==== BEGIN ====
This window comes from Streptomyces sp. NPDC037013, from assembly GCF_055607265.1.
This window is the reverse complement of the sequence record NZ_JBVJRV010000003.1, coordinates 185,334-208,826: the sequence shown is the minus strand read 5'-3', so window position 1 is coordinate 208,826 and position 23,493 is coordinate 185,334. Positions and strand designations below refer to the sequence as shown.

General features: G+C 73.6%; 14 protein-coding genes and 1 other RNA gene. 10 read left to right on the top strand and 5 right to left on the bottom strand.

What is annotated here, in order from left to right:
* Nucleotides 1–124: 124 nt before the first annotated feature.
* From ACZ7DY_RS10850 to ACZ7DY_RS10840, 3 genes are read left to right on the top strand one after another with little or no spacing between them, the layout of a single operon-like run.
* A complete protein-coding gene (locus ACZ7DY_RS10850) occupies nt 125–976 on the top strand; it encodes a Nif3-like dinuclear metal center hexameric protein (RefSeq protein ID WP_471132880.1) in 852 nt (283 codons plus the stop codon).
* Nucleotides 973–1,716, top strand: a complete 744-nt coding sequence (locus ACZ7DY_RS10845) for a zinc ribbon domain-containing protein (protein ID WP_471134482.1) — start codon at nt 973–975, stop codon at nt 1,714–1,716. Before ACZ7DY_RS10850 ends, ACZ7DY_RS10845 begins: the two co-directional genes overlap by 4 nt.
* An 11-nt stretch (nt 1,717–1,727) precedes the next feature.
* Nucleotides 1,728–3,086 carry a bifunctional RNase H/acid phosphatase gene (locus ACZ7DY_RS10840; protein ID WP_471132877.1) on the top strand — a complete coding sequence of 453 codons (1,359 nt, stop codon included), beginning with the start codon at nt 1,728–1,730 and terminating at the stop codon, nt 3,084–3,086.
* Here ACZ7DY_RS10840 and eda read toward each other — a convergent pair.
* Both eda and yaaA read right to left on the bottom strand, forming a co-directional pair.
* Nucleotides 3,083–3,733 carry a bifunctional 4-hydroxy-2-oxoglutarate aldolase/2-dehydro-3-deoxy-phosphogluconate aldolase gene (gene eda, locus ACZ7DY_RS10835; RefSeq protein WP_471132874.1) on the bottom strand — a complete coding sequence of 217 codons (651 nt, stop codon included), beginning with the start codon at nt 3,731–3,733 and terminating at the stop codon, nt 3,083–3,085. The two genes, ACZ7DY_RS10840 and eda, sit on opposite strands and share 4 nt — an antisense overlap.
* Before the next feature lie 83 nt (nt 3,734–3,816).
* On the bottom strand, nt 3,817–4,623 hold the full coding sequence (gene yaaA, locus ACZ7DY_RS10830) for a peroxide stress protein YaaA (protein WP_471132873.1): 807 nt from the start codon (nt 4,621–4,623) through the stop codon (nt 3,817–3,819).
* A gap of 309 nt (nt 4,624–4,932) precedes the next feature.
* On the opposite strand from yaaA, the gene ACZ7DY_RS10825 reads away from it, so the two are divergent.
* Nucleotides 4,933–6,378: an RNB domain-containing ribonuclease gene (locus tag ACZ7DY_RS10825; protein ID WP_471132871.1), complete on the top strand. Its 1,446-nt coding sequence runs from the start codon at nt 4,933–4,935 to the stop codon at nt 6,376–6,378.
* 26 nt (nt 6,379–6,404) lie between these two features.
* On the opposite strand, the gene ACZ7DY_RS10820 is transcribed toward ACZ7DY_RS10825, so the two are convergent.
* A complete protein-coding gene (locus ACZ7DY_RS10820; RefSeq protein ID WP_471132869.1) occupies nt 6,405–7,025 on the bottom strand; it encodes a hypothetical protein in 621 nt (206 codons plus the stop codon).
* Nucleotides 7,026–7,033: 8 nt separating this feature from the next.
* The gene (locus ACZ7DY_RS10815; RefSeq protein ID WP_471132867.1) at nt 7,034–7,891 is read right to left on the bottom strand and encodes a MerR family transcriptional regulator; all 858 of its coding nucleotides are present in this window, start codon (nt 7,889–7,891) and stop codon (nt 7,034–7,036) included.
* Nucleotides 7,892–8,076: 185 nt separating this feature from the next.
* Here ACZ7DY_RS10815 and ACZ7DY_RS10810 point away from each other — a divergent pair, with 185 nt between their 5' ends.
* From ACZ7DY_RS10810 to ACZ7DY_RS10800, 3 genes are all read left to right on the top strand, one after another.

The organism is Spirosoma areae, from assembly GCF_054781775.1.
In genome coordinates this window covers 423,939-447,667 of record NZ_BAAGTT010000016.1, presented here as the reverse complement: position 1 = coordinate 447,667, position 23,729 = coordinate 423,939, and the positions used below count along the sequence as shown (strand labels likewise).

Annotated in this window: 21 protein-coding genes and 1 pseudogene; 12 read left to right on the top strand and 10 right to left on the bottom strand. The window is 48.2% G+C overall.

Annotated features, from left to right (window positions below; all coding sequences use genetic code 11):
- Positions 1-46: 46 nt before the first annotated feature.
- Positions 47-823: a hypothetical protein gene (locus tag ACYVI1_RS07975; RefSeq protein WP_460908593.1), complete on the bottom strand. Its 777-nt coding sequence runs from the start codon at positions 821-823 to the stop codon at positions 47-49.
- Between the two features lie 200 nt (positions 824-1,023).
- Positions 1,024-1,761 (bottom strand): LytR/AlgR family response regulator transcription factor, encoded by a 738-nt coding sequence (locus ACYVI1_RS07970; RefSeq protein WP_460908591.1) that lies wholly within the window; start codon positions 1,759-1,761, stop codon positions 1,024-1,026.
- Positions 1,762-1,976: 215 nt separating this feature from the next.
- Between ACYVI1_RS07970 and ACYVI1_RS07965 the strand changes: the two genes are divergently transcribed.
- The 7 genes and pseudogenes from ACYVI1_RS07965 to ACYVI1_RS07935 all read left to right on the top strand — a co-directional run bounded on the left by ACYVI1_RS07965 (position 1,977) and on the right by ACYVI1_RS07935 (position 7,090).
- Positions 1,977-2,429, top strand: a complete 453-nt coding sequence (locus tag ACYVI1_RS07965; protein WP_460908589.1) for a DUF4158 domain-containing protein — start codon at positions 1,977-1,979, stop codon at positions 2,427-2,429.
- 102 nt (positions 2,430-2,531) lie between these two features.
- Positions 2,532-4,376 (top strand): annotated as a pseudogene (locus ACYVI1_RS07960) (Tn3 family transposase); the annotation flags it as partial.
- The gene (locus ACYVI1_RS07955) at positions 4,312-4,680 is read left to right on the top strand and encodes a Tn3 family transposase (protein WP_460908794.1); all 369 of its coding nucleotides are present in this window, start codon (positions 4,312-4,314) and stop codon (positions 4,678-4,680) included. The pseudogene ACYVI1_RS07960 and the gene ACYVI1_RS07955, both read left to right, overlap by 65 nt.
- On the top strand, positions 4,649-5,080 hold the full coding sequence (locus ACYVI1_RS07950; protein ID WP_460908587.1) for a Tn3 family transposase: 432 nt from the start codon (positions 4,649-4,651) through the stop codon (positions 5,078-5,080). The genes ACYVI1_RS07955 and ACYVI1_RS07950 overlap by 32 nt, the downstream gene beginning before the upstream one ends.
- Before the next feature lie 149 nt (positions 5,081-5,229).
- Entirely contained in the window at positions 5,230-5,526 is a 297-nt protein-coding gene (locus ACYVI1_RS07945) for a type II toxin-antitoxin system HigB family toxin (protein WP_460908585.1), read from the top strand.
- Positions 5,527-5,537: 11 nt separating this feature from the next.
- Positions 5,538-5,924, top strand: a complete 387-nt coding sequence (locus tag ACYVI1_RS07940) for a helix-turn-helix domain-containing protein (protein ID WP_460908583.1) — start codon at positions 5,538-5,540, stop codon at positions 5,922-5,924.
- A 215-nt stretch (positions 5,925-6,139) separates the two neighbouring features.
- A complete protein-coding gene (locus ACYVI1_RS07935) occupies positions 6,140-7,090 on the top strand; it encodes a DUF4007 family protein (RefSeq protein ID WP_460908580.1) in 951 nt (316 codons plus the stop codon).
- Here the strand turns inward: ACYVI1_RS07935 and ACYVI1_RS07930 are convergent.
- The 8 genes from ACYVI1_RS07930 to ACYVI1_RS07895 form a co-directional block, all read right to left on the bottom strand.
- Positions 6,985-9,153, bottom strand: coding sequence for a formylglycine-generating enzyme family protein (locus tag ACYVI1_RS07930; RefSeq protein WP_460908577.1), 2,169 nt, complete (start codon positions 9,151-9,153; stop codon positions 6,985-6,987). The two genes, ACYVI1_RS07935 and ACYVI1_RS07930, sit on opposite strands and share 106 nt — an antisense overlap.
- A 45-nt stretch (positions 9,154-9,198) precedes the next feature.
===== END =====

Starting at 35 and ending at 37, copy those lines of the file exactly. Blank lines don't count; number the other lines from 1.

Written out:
- Positions 1,762-1,976: 215 nt separating this feature from the next.
- Between ACYVI1_RS07970 and ACYVI1_RS07965 the strand changes: the two genes are divergently transcribed.
- The 7 genes and pseudogenes from ACYVI1_RS07965 to ACYVI1_RS07935 all read left to right on the top strand — a co-directional run bounded on the left by ACYVI1_RS07965 (position 1,977) and on the right by ACYVI1_RS07935 (position 7,090).